Other little things make a difference, too, like the K's throttle, which doesn't turn as easily as the Gold Wing's. Also, the K1200LT consumes more fuel at the same speeds. The Honda travels 47mpg, 12 more miles than the BMW at 35.4mpg. So it's no wonder BMW already has a new inline-four on the dyno to catch up with the guys from the Far East. The first RS-version pictures from Europe show a dohc-power plant that will be mounted crosswise as the Japanese generally do it.

We hope the Bavarians will also take care of the gristly gearbox. In most instances, it's a challenge to shift into first gear after a stop at the traffic light. The Honda box works more precisely and smoothly through all the gears.

The bikes exhibit different characteristics when hitting twisty roads, too. The Beemer needs a little bit of time to get used to the environment because there's less feedback from the telelever front end and its higher center of gravity. But the BMW offers more ground clearance and easy handling considering the amount of mass you have to throw around.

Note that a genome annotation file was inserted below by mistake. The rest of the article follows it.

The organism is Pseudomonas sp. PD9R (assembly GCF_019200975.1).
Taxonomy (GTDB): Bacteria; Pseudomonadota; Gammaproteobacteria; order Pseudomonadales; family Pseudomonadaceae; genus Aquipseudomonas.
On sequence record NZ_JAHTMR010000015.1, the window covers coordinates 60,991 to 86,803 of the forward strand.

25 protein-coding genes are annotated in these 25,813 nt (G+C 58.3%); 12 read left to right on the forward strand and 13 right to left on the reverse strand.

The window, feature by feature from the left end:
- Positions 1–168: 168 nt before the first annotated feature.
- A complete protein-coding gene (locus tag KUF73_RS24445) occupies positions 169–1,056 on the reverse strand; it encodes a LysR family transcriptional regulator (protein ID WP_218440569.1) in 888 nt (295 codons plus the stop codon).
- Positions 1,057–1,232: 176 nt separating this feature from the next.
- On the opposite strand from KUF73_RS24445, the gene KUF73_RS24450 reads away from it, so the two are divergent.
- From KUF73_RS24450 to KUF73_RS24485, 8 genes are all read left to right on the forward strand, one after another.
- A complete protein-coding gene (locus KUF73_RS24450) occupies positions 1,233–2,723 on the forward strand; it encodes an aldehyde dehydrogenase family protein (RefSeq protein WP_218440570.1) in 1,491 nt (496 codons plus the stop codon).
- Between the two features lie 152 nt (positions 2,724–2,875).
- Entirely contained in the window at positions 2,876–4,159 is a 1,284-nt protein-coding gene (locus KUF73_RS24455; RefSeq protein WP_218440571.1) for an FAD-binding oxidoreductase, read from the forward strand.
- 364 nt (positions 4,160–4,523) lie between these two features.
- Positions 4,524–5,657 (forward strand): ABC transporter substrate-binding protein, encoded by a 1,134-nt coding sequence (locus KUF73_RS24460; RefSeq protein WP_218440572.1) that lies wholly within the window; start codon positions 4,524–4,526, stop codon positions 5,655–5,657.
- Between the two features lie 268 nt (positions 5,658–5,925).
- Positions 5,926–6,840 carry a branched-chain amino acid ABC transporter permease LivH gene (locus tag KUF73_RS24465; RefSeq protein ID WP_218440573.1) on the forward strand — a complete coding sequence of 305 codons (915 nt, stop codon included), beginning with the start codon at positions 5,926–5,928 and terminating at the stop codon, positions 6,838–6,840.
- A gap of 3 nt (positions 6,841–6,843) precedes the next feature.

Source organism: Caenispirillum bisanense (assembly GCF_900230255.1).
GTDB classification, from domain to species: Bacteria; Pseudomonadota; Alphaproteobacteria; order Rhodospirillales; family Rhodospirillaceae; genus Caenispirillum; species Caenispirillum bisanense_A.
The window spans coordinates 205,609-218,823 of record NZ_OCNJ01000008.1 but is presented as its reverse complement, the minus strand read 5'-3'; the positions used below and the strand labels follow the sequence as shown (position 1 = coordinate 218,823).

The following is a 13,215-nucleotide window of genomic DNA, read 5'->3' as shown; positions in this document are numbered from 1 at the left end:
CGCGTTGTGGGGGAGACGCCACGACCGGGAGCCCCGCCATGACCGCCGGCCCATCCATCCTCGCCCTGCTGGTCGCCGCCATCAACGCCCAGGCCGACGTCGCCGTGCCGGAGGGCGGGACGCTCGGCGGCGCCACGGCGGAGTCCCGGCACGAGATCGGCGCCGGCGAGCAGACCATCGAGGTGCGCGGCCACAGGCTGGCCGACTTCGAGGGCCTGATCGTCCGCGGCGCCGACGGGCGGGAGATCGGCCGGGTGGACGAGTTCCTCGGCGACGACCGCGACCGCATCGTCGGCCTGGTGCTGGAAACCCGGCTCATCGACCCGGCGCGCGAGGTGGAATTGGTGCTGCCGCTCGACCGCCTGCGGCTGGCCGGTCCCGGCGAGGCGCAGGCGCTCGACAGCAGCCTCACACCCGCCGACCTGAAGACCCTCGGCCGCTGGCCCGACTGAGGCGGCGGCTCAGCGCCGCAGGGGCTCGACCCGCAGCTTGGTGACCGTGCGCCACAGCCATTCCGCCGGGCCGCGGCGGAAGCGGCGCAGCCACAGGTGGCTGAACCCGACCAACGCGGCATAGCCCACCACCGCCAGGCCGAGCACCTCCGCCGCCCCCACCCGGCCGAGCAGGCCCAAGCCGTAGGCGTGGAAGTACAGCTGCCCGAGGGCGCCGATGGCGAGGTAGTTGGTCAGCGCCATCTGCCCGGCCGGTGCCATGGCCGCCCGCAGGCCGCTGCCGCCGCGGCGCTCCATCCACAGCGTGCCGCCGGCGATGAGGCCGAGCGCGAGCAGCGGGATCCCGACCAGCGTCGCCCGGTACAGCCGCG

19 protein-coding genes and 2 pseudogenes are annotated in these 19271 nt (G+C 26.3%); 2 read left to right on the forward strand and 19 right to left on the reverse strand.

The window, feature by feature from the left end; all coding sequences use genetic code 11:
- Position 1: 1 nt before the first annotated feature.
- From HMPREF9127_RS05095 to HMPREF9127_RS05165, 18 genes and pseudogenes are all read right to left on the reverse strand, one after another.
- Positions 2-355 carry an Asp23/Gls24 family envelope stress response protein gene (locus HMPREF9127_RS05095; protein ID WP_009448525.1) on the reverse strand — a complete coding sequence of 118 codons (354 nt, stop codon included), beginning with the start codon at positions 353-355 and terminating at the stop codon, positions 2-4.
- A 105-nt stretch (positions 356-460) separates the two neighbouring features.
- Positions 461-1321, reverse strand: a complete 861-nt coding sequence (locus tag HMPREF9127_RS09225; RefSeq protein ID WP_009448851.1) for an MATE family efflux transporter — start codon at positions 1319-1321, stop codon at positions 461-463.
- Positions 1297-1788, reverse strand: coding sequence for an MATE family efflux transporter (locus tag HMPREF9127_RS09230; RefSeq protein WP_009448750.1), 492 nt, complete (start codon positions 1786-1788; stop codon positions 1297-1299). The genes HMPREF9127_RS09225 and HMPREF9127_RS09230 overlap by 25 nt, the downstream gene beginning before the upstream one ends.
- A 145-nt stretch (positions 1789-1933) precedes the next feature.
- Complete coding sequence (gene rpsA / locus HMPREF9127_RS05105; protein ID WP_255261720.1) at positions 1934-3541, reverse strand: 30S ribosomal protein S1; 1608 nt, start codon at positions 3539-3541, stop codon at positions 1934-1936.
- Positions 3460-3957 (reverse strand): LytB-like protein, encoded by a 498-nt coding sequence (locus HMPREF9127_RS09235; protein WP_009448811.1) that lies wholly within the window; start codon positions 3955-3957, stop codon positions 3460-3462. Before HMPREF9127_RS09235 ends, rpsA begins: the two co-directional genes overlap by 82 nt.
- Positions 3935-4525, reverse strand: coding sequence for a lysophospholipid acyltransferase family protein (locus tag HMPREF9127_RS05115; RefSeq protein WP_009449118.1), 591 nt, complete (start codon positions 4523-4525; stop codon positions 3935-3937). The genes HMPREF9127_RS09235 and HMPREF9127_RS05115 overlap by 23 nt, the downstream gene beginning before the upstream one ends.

The Gold Wing doesn't take long at all to get acquainted. You sit on a low seat with a nicely shaped, narrow fuel tank and maneuver the bike without any problems right out of the parking lot. In comparison, the BMW feels top loaded and heavier, even if the latter isn't true. Honda must have invested scads of time researching the perfect ergonomics. There's a distinct feeling of confidence one gets when riding a Honda and operating its controls. Conversely, everything on the Beemer is harder to work and doesn't operate as smoothly - clutch, throttle, the brake lever, and brake pedal. Another example: Even at standstills in busy traffic, the Honda's foot pegs sit in a more practical position for better ease in getting your feet down easily and touching the ground safely.

In the twisties, it's a snap to handle the more compact Gold Wing, which follows a line more precisely and needs less input. Despite carrying all these touring accessories and 887 pounds of weight, the bike feels sporty - more athletic than the BMW. The brake lever can be operated with two fingers and the CBS-ABS offers great braking performance, but the BMW's Integral brake with power support decelerates even more impressively. However, on canyon roads with tight turns, a rider misses the necessary feeling for the modulation of the brake because the support kicks in too hard and almost unpredictably. As a result, you have to readjust more often and thereby run a less accurate line. Honda's combined system with ABS works great without power support, illustrating how a good brake doesn't need the feature.